Biller Games for Power Amiga PXL Computers, ClickBOOM and Phase 5 have announced that they will cooperate to make products for the Power Amiga.
"We strongly believe that the future for the Amiga computer lies in PowerPC processor. Furthermore, we believe Phase 5 is, and will continue to be, the Amiga hardware leader. Therefore, we have selected Power Amiga as our future platform of choice", said Alexander Petrovic, PXL and ClickBOOM producer.
ClickBOOM has said that its next few 'killer games' projects will be optimised to support 680x0 processors as well as Power Amigas, before gradually concentrating on the Power Amiga alone. For more details check out our ClickBOOM feature in Amiga Action.
Qlitz Basic2 Jon Lenart, the creator of the Amiga Foundation Network, mailed Amiga Computing a few days ago to tell us that the AFN had expired. However, busy bee(!) That he is, he's set up a BlitzBasic2 support site from which you can download libraries that will allow you to create Internet applications. Check out the site at: http: home.sol.no jonlb index.htm Hir Mail Pro release Toysoft Development Inc, the manufacturers of the only commercial e-mail software for the Amiga, has released Air Mail Pro for Magic User Interface and Class Act environments.
The latest version of the popular e- mail program includes a number of new features including; more preferences so the user can tailor the program for their needs, a log file to keep track of all incoming and outgoing messages, a new interface for composing messages and a feature that notifies the sender when the recipient gets your mail (although this will only work if the recipient also uses Air Mail Pro).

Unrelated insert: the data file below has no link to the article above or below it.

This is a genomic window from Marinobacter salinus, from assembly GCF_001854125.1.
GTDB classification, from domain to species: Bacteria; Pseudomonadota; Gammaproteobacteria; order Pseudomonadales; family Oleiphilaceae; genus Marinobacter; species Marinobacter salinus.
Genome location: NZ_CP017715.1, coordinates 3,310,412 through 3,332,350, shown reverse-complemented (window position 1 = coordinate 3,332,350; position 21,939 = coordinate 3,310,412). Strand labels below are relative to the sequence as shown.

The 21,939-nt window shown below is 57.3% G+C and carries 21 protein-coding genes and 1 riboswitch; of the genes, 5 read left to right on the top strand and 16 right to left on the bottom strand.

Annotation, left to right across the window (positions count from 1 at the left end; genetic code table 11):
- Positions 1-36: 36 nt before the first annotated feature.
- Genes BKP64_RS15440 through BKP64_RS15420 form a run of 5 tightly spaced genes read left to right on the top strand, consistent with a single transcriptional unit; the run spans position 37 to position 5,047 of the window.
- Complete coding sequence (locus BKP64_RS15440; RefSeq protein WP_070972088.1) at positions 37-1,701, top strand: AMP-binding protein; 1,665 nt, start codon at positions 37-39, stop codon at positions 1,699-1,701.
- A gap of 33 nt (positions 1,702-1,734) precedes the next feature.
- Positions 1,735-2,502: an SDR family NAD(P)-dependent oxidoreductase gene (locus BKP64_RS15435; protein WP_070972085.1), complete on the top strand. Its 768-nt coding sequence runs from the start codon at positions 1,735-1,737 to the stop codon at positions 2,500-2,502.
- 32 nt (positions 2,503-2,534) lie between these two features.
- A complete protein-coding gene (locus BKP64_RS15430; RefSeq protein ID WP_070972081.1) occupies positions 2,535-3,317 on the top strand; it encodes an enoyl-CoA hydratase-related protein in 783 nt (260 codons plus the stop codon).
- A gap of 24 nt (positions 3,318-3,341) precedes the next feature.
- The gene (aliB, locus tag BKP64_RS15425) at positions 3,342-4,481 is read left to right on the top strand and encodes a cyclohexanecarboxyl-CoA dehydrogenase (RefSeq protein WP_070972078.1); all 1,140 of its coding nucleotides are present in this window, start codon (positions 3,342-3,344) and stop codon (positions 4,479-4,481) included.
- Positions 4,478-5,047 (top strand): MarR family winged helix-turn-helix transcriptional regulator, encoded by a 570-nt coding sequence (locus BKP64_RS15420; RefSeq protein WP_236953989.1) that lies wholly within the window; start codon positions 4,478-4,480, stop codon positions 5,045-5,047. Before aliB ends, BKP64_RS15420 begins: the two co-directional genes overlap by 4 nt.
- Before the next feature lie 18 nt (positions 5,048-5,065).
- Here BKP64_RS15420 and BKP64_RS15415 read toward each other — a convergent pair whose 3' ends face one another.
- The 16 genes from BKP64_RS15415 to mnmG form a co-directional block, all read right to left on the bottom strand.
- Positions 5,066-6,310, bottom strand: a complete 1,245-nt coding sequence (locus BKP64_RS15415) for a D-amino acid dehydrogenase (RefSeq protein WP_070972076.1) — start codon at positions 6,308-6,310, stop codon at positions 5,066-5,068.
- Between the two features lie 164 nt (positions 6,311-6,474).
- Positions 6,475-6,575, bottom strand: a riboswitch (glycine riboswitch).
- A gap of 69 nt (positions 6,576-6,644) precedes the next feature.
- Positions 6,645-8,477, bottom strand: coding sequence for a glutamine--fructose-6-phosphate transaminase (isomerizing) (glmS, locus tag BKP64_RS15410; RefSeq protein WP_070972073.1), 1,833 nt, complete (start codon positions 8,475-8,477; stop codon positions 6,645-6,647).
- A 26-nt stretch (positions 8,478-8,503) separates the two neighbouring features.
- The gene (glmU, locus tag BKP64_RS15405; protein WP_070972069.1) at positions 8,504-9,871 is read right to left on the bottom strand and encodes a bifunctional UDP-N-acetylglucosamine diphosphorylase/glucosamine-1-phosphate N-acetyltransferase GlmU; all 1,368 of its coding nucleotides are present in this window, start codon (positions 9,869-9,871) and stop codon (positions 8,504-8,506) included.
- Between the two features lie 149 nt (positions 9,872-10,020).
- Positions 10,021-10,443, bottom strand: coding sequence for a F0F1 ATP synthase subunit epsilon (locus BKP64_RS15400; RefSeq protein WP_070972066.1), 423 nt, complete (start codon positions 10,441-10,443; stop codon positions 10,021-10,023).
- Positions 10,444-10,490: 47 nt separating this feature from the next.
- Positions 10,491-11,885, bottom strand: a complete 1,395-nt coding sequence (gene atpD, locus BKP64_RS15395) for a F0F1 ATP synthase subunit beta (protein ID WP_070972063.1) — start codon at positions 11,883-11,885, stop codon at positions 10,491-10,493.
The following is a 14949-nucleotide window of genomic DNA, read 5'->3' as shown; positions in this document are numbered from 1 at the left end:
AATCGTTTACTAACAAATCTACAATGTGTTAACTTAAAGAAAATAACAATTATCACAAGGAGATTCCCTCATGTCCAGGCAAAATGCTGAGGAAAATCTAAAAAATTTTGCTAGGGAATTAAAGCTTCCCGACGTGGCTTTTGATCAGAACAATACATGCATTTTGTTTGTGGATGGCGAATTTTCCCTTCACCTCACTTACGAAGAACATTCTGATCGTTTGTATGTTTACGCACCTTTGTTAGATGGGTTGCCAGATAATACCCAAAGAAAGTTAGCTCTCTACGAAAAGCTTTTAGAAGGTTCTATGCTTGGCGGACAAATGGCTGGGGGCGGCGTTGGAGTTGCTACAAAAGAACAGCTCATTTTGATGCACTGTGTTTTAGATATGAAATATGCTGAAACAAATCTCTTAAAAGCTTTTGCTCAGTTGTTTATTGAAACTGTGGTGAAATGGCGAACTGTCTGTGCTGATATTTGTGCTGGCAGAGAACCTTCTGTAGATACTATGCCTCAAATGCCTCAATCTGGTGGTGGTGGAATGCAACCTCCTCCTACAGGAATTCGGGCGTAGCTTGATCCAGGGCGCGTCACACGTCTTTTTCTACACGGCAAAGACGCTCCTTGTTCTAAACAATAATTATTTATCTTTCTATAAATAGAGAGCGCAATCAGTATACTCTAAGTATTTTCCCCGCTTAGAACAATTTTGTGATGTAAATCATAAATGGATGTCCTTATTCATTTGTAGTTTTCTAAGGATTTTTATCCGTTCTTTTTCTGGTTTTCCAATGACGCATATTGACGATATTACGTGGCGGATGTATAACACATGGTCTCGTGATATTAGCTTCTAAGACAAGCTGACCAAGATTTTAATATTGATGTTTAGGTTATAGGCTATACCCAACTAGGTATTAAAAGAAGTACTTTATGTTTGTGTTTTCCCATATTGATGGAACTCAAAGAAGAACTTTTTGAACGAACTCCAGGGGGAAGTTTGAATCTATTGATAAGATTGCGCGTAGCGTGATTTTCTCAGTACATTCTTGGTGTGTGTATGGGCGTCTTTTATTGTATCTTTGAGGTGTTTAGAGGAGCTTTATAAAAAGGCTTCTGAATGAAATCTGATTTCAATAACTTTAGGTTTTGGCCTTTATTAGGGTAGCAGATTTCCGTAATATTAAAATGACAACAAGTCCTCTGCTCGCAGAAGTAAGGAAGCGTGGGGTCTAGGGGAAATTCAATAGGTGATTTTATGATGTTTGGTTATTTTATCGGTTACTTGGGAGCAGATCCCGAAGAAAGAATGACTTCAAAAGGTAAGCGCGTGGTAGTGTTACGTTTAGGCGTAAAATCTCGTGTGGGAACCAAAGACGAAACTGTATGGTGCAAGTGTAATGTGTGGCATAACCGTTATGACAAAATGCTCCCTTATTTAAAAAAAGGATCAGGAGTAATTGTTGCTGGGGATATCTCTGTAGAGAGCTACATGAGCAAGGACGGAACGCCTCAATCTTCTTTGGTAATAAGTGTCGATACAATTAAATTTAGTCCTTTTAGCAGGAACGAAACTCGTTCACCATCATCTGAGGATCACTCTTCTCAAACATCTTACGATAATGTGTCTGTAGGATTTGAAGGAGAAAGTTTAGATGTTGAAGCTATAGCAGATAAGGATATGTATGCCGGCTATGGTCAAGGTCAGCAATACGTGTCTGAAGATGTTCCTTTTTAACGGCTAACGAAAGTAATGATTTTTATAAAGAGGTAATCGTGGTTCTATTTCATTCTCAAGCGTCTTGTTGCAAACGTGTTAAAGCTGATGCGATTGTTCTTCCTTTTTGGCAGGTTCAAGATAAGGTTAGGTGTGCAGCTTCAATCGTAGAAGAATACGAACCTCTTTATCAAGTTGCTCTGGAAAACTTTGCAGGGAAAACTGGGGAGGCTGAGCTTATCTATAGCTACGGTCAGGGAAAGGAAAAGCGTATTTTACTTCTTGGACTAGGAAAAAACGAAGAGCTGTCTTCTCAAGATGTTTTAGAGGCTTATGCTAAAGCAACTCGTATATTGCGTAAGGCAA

In addition, Air Mail Pro includes additional forms for composing messages, an import and export address book and support for multiple e-mail accounts. Air Mail can now display any types of pictures including PNG, Jpeg or IFF, sounds such as AU or WAVE and animation such as Mpeg, CDXL, AVI or Quicktime.
For more information contact: Toysoft Development Inc. 131 - 64 Ave N. W. Calgary Alberta T2K 0L9 Canada Amiga Computing 8 AUGUST 1997 Gasteiner 0181 345 6000 Facsimile 0181 345 6868 North Circular Road, Edmonton, London N18 2YZ 18-22 Sterling Way, RAM CARDS WE CARRY RAM CARDS FOR ALL AMIGA COMPUTERS AT VERY LOW PRICES AMIGA A500 1 2MB £15.99 A500+ 1MB £19.99 AMIGA A600 1MB £19.99 1MB WITH CLOCK £34.99 AMIGA A1200 ram cards come WITH CLOCK & FPU SOCKET 0MB £29.99 1MB £39.99 2MB £49.99 4MB £54.99 8MB £79.99 BLIZZARD 1230 IV 0MB £149 4MB £169 8MB £189 16MB £209 32MB £259 FPU 33MHz picc £10
50MHz pga £50 crystals £5.00 MEMORY SIMMS At Gasteiner we have simms & memory for all ram cards & accelerators made for Amiga computers A500, A600, A3000, A1500, A2000 A4000 30PIN SIMMS1MB 4MB 72PIN SIMMS Call 2MB for 4MB UK’s 8MB best 16MB prices 32MB SCANNERS EX VAT INC VAT £350.00 £411.25 £700.00 £822.50 £600.00 £705.00 GT 5000 EPSON GT 8500 EPSON GT 9000 EPSON ARTEC 600DPI FLATBED SCANNER with amiga software £269.00 BEST BUY HARD DRIVES PRINTERS EPSON 200 £119 EPSON 500 £249 EPSON PRO £379 HP640 £249 HP870 £379 MONITORS INC VAT MICROVITEC 14" (NEW) £199 WE SELL HARD DRIVE FOR ALL AMIGA